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Social media at omr oce
Social media at omr oce
Social media at omr oce
Social media at omr oce
Social media at omr oce
Social media at omr oce
Social media at omr oce
Social media at omr oce
Social media at omr oce
Social media at omr oce
Social media at omr oce
Social media at omr oce
Social media at omr oce
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Social media at omr oce

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  • The 22 percent who didn’t use but believed it was good probably have colleagues who use it.
  • Different surveyNews search – Google news, Social search – Facebook, Blog search – techcruchAt NCI, we had the Standard Search and corporate website pretty well covered, but we had no blogs and little involvement in social networks. Blogs search is based on rank and -- must have a blog to be ranked by blogs – part of community. We needed entry into the blogosphereThe Benchmarks problem became the solution
  • Transition: social media needs
  • In the last 6 months, traffic has been steadily increasing.
  • Lots of Cancer Centers will retweet from the @NCIMedia account because it sounds more official. The @BrookeLayne account allows me to work one on one with the followers, sending notes and info I think they would find useful, that would be weird if “all of NCI” was sending them this info. SW’s will send me questions off the record, which would be weird to send to @NCIMedia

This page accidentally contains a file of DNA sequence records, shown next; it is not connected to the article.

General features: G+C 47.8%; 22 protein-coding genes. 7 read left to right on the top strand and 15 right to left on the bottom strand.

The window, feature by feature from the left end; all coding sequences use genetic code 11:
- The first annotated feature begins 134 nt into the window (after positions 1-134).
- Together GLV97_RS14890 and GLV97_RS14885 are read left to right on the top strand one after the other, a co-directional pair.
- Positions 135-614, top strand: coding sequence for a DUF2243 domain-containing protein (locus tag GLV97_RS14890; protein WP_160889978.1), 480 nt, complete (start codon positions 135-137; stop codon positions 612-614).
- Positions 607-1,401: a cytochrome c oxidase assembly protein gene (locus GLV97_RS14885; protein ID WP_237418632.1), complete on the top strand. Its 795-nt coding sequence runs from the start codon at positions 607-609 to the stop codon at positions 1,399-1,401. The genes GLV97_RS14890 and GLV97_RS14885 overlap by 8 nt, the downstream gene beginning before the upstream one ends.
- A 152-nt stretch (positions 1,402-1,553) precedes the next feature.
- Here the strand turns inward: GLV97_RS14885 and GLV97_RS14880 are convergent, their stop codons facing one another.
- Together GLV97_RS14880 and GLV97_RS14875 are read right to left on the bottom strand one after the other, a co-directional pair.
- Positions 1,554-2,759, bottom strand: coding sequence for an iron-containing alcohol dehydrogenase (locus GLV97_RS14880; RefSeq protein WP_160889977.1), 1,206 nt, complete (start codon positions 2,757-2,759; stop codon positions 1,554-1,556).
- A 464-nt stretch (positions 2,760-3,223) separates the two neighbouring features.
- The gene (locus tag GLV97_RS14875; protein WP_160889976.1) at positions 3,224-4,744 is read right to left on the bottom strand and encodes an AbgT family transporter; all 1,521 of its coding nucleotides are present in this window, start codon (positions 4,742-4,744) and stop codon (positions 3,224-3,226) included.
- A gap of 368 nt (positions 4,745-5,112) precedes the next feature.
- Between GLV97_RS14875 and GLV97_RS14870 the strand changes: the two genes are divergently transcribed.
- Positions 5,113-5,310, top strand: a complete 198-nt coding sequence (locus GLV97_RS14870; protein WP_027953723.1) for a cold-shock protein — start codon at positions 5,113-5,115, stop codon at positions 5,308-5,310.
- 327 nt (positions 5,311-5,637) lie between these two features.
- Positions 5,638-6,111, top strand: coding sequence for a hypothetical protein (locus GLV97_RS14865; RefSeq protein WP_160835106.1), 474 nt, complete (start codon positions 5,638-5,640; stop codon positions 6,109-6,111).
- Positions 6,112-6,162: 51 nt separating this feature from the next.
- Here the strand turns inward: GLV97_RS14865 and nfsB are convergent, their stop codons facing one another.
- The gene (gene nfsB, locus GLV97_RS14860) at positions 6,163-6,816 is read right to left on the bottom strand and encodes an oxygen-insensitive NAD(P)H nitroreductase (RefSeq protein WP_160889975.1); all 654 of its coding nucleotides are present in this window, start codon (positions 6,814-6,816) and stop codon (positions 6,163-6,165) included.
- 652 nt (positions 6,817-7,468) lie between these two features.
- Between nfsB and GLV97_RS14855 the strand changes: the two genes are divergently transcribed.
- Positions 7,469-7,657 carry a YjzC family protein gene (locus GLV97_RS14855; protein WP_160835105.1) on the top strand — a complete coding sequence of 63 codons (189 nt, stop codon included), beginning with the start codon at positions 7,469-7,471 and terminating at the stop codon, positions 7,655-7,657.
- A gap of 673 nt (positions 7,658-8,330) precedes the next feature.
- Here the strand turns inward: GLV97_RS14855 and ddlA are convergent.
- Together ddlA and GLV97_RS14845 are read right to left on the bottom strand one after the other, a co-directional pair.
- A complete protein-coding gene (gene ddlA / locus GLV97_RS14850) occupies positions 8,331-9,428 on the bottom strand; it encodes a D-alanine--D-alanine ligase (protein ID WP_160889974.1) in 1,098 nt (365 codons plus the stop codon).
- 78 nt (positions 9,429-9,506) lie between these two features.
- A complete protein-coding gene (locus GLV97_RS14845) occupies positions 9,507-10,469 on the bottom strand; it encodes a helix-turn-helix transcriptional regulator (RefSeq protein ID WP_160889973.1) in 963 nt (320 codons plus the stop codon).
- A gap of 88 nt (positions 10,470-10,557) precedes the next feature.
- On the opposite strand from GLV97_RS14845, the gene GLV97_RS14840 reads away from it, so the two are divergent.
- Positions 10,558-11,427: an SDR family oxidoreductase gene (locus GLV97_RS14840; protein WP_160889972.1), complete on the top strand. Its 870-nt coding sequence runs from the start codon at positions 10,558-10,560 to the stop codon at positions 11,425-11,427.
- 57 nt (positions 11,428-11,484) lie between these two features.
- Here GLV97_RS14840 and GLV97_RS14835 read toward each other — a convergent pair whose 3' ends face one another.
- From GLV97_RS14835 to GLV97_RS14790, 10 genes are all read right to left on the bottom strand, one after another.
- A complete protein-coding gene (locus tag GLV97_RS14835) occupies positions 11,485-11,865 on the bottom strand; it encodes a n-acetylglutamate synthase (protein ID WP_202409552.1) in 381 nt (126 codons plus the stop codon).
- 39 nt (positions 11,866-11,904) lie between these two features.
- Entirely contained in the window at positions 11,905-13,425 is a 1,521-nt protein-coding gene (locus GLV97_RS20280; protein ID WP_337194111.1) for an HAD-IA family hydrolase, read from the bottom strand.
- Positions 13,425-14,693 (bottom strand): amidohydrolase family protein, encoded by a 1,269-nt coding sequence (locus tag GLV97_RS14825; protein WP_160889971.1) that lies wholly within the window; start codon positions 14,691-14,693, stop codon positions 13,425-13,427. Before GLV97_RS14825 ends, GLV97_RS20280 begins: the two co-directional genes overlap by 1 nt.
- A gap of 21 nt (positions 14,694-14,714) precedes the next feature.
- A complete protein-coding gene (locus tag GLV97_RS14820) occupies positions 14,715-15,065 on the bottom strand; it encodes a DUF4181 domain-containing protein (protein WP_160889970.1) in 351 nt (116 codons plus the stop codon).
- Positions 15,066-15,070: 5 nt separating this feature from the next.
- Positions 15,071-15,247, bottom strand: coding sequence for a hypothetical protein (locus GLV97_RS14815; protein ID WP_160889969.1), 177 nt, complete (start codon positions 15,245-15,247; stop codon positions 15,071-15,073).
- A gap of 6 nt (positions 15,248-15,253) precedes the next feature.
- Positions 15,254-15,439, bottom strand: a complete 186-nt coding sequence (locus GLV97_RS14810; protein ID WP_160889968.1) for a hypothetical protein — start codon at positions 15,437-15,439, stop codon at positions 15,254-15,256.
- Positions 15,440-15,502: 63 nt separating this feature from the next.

• Lots of Cancer Centers will retweet from the @NCIMedia account because it sounds more official. The @BrookeLayne account allows me to work one on one with the followers, sending notes and info I think they would find useful, that would be weird if “all of NCI” was sending them this info. SW’s will send me questions off the record, which would be weird to send to @NCIMedia
  • Participation: valuable information and, where possible fun stuff: games, contests, give-aways?Audience: not a competition for fans – quality over quantity
  • Posts that work for twitter may not work for facebook
  • Transcript

    • 1. Social Media and Media Relations at NCI<br />Brooke Hardison<br />OCE Retreat<br />December 2, 2010<br />
    • 2. Journalism 2.0<br />70% of journalists use social networks to assist in reporting<br />Newspaper and online journalists more likely to use than magazine reporters<br />56% said social media was important or somewhat important<br />92% believe that social media is enhancing journalism<br />Sources: Middleberg Communications and the Society for New Communications Research (SNCR), "Survey of Media in the Wired World.“ & George Washington University and Cison’s “2009 Social Media & Online Usage Study”<br />